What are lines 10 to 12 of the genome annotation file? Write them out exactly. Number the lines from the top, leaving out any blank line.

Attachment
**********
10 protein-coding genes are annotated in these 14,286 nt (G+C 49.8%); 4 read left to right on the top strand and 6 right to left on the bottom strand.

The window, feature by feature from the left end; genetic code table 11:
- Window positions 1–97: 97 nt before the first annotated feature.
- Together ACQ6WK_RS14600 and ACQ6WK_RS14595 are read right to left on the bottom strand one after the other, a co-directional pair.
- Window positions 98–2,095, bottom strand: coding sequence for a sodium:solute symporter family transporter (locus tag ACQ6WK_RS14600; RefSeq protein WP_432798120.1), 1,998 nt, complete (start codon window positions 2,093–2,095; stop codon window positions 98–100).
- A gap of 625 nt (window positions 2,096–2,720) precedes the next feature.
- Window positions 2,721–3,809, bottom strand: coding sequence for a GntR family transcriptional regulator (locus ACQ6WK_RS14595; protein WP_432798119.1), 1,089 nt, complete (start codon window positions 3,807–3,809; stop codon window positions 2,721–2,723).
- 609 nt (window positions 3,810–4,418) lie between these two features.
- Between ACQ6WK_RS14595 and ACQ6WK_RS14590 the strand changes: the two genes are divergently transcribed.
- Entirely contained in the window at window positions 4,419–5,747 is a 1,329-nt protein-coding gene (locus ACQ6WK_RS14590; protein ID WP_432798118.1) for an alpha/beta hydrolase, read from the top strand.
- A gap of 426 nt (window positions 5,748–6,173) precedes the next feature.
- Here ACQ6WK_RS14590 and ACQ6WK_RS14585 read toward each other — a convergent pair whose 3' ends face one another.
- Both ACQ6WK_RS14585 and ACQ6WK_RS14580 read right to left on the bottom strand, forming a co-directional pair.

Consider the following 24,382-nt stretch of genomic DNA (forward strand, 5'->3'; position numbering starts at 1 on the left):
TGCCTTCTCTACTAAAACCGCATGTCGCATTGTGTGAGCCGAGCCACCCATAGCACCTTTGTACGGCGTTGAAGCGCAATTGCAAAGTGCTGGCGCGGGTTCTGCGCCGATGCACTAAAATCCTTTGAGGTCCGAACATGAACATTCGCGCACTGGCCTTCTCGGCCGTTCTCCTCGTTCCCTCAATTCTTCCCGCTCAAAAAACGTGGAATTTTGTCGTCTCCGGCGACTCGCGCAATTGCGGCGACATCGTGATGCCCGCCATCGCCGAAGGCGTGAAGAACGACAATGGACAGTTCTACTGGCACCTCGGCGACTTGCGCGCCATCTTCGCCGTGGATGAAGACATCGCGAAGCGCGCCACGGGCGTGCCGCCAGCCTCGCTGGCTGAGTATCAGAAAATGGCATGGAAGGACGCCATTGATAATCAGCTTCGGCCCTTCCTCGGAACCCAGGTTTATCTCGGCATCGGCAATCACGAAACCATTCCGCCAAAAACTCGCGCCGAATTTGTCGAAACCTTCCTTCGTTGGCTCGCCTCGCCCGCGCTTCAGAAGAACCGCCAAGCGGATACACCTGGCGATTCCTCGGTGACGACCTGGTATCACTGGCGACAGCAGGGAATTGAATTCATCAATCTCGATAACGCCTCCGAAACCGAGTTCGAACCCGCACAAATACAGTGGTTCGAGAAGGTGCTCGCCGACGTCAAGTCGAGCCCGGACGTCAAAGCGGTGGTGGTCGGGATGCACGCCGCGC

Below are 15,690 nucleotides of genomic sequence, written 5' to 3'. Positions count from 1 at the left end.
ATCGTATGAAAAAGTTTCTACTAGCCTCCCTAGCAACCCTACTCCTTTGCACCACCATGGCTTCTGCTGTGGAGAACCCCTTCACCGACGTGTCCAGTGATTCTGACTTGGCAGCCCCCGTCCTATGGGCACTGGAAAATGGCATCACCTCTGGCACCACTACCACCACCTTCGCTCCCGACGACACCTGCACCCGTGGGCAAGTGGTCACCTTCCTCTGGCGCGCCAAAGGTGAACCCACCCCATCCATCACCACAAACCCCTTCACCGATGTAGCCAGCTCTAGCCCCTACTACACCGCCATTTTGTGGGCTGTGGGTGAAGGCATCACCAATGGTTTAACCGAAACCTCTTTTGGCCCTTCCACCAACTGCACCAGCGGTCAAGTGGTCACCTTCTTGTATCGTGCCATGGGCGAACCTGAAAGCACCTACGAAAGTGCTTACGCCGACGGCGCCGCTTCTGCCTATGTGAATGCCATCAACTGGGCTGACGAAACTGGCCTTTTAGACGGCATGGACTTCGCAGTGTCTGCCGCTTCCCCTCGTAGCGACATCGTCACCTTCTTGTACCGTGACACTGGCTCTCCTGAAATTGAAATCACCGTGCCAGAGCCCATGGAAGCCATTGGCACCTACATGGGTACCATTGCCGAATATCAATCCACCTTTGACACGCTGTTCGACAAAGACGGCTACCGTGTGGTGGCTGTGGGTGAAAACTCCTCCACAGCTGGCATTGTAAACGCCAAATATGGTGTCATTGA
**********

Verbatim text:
- Entirely contained in the window at window positions 4,419–5,747 is a 1,329-nt protein-coding gene (locus ACQ6WK_RS14590; protein ID WP_432798118.1) for an alpha/beta hydrolase, read from the top strand.
- A gap of 426 nt (window positions 5,748–6,173) precedes the next feature.
- Here ACQ6WK_RS14590 and ACQ6WK_RS14585 read toward each other — a convergent pair whose 3' ends face one another.